'The debate about Islam minus the clergy... Of course, these murmurs were voiced before the revolution,' said Khamenei (see video below). 'The presence of the clergy in the revolution and their leadership in the revolution temporarily expelled this idea from the scene. But they have started it again. Islam minus the clergy is one idea, and Islam minus politics, the separation of religion and politics, is also among the things that they insist on spreading through the press, in their writings, and on the Internet.'

Wednesday, December 1, 2010

Real Arab support for Iran war or "possibility of a disinformation campaign"

Paul Jay, senior editor at the The Real News Network, sat with Lawrence Wilkerson, former chief of staff of Secretary of State Colin Powell, to discuss references to Iran in the cables divulged by Wikileaks, particularly the alleged calls by Arab leaders to attack the Islamic Republic.

Wilkerson, a retired colonel, currently teaches a senior seminar at George Washington University entitled 'National Security Decision-Making.' He was responsible for vetting the intelligence reports used for Powell's infamous 2003 presentation to the UN Security Council, in which the Secretary of State argued for -- some would say, was duped into arguing for -- the Iraq War. Wilkerson only had a week to review the material which was riddled with inaccuracies. His subsequent disillusionment led to his resignation and vocal stance on what he termed 'a cabal between the vice president of the United States, Richard Cheney, and the secretary of defense, Donald Rumsfeld, on critical issues that made decisions that the bureaucracy did not know were being made.' (Click here for a detailed Washington Post article on Wilkerson's background, his position on the Iraq War, its aftermath, and the Bush administration.)

He has kept an understandable level of skepticism, as can be witnessed in the following interview:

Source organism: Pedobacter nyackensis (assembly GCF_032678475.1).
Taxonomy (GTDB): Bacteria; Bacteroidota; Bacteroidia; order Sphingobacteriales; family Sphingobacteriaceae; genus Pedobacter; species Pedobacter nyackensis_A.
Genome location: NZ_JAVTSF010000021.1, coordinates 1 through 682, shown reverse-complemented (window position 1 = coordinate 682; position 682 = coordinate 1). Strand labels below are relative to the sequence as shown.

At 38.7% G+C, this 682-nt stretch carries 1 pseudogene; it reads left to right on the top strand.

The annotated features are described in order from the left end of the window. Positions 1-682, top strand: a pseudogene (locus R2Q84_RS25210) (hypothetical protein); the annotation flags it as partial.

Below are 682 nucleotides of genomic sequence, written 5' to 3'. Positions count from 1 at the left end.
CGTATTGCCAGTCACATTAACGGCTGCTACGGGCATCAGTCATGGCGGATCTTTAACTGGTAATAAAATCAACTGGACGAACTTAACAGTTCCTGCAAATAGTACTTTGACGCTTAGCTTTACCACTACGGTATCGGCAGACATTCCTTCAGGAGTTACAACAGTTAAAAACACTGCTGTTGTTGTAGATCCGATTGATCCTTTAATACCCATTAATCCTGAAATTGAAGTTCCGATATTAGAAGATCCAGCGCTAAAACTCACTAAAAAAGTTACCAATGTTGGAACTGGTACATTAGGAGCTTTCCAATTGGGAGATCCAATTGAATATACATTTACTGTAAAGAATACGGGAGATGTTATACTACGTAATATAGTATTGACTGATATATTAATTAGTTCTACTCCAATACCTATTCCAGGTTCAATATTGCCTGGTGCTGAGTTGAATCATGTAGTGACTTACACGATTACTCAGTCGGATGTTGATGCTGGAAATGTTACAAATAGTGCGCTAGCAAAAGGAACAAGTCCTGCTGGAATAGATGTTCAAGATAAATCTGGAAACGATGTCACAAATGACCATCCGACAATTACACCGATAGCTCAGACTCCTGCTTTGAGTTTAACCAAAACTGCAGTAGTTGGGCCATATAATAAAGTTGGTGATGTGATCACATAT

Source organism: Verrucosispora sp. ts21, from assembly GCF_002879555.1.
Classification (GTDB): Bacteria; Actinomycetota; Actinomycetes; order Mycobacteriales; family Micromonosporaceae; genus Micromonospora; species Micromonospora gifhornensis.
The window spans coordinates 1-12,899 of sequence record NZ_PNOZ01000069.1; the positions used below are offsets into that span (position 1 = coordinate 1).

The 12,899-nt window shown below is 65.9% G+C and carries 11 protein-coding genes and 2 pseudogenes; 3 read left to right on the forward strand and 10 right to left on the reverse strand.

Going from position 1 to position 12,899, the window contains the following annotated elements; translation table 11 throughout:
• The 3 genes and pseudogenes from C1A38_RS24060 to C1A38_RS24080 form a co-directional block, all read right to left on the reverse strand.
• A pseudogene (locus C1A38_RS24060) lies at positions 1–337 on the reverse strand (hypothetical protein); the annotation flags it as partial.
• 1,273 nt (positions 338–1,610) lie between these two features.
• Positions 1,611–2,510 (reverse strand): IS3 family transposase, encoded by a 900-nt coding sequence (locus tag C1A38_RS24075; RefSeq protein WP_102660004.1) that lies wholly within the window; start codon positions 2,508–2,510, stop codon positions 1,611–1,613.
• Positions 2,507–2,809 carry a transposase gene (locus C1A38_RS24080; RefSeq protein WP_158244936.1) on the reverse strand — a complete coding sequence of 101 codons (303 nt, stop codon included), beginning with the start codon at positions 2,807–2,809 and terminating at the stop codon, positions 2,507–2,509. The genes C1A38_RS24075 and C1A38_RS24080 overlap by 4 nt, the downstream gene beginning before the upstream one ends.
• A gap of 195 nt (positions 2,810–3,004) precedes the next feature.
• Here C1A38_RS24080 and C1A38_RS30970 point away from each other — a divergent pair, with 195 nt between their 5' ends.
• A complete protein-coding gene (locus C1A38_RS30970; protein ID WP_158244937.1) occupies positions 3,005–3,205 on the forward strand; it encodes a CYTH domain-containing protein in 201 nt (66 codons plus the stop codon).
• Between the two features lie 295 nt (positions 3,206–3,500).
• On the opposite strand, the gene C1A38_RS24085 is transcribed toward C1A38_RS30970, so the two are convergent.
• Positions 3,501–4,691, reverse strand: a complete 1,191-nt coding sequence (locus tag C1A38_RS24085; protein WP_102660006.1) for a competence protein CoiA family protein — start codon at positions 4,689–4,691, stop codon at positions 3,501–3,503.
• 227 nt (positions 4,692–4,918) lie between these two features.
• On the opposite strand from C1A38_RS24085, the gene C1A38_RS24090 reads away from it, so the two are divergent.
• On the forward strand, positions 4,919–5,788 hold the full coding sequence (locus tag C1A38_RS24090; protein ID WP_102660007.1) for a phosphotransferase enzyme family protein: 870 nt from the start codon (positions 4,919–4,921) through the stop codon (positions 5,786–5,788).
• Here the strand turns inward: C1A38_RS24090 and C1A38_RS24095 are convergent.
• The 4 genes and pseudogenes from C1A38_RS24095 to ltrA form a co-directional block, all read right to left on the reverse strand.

More at The Real News

(To donate to The Real News Network, which operates solely on such generosity, please go their web site)

Tehran bomb blasts target nuclear scientists

An Iranian nuclear scientist was killed and another was slightly injured in separate bomb attacks as they drove to work in Tehran early Monday morning, November 29. Reports of a third explosion in the Mahalati district, northeast Tehran, were not confirmed by police sources, according to Mehr News.

In both incidents which took place between 7:30 and 8:00 AM, motorcyclists attached explosive devices to the victims' cars in morning traffic, before fleeing the scene.

Dr. Majid Shahriari, an elementary particle physicist and a member of the scientific board of Beheshti University, died in the blast that tore through his automobile near the intersection of Imam Ali and Artesh freeways. His wife and driver were wounded in the attack. Artesh Freeway runs south of the Mahalati district and it is unclear whether the sound of the conflagration that killed Shahriari was the source of confusion about a third attack in that district.

Dr. Fereydoun Abbasi Davani, an assistant professor of nuclear engineering at Beheshti University and an expert in lasers, and his wife were lightly injured in the explosion that blew off the driver's door of their car in a square near Beheshti University in the Velenjak district. They dashed out of their Peugeot seconds before the device exploded, an eyewitness told the Islamic Republic of Iran Broadcasting corporation (IRIB). 'I was behind the damaged car. I saw the car stop and the driver jump out. He ran to his wife's side and got her out as well. They were two meters away from the automobile, when it blew up,' said the eyewitness to IRIB's Channel 1 news.

Abbas Davani and his wife were treated for their wounds at Taleghani Hospital, less than a mile from the attack, and released shortly before noon.